Trust no one
“Trust affects kids’ patience” (SN: 11/17/12, p. 10) refers only to children. But based on my own experience, I’d expect it to apply to adults as well. If you tell me I can have $100 now or $200 in an hour, what I do will depend on whether or not I trust you to come through with the $200 in an hour. I’d expect this to apply to anyone who is old enough to have a concept of the future and has had experience with trustworthy and untrustworthy people.
Ted Grinthal, Berkeley Heights, N.J.
Updated writing tips
Thanks for the reprint of the 1950 “Hints for writing science” mentioned in the letter from the editor (SN: 12/1/12, p. 2). The list of “stories that should be handled with care” has to be updated; quite a few concepts previously thought wacky are now mainstream. Here are a few, with updates:
- Long-range weather forecasts in general: global warming.
- Animals that “think” or “read minds”: Science News has printed many articles on animal consciousness and perception.
- Any absolute cure of any disease: eradication of smallpox.
- “Marking” of children by experiences of mother before birth: methylation.
- Determining or controlling of sex before birth: ultrasound and in vitro fertilization.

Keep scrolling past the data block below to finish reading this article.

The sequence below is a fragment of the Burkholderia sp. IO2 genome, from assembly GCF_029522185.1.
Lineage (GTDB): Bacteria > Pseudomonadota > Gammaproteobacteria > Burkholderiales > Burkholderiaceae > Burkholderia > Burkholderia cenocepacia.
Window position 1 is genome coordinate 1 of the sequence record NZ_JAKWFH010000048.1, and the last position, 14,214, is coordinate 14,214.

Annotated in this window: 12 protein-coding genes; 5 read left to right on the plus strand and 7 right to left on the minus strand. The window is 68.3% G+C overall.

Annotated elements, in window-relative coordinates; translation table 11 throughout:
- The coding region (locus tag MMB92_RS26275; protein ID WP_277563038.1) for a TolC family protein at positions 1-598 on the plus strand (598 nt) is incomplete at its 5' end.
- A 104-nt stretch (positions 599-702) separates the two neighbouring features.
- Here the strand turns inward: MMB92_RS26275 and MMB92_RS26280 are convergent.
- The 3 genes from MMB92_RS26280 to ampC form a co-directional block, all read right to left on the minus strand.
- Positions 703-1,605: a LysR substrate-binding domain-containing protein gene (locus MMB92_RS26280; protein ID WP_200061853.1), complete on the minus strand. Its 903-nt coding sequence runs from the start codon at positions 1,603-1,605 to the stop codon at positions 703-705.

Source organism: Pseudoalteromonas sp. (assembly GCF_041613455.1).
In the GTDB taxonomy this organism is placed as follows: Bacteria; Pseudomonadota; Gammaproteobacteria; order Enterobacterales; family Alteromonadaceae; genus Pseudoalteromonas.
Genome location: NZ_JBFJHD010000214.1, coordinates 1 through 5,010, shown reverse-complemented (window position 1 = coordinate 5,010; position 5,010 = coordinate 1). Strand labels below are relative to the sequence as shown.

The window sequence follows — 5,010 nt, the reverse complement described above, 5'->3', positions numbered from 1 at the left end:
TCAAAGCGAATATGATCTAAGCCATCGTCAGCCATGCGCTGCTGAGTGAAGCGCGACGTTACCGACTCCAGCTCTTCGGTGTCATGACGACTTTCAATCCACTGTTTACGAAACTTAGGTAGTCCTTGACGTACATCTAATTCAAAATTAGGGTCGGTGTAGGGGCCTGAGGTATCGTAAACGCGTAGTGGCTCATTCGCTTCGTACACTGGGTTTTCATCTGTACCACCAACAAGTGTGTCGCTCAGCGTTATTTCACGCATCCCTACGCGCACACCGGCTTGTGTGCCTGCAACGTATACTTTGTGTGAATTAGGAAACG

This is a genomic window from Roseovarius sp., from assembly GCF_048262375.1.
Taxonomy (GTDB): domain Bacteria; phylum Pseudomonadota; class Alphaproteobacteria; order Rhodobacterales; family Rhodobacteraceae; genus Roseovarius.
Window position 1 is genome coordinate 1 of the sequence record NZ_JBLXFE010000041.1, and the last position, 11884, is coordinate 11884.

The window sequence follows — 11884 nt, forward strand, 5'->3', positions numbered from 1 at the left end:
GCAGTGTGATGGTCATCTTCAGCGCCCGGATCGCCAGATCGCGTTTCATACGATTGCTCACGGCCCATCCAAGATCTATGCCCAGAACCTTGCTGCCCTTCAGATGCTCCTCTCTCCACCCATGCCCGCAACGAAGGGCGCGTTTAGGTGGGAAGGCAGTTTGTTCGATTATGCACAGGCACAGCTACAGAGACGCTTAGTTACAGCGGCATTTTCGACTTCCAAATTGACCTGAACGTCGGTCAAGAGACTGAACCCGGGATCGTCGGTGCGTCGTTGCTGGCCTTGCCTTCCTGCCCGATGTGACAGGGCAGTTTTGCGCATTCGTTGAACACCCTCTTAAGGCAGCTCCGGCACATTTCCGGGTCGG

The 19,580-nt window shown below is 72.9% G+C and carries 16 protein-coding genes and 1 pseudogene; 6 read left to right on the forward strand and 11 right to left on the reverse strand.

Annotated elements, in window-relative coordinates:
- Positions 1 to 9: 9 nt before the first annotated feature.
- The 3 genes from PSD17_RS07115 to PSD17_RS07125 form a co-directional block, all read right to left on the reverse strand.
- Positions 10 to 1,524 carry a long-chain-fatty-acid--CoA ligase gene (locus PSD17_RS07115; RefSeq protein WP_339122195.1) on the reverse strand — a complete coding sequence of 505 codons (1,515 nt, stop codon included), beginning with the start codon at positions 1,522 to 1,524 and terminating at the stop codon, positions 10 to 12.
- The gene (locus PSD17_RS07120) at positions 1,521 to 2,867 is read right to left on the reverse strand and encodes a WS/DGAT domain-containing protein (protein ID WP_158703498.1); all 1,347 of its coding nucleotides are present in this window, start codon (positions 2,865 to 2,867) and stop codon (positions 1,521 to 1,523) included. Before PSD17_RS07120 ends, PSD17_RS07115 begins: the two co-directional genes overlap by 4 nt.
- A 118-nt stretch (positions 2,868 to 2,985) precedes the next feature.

- Engine-stopping rays: electromagnetic pulses.
- Gigantic snakes in temperate zones: Does Miami count? They have this python problem…
- Hybrids between unlike plants or animals: genetically engineered chimeras.
- Discovery of prehistoric men of gigantic or dwarfed size: “hobbits” in Southeast Asia.
Keep up the good work; who knows how many more of ones I didn’t list will become true in 2074.
Al Pergande, Orlando, Fla.
Twitter and Twain
Rachel Ehrenberg’s review of the use of Twitter analysis in American politics “Social Media Sway,” (SN: 10/20/12, p. 22) points out how difficult it is to correct misinformation once it has gotten out. It is remarkable how prescient Mark Twain was when he penned his witticism, “A lie can travel halfway around the world while the truth is putting on its shoes.”
Robert Fiske, Long Beach, Calif.
To the new editor in chief
Sincerest congratulations to Eva Emerson for her promotion to editor in chief. Since Tom Siegfried’s departure, she has overseen the magazine with grace and aplomb. I am sure Science News will be in good hands under Eva’s management.
Loring Wirbel, via e-mail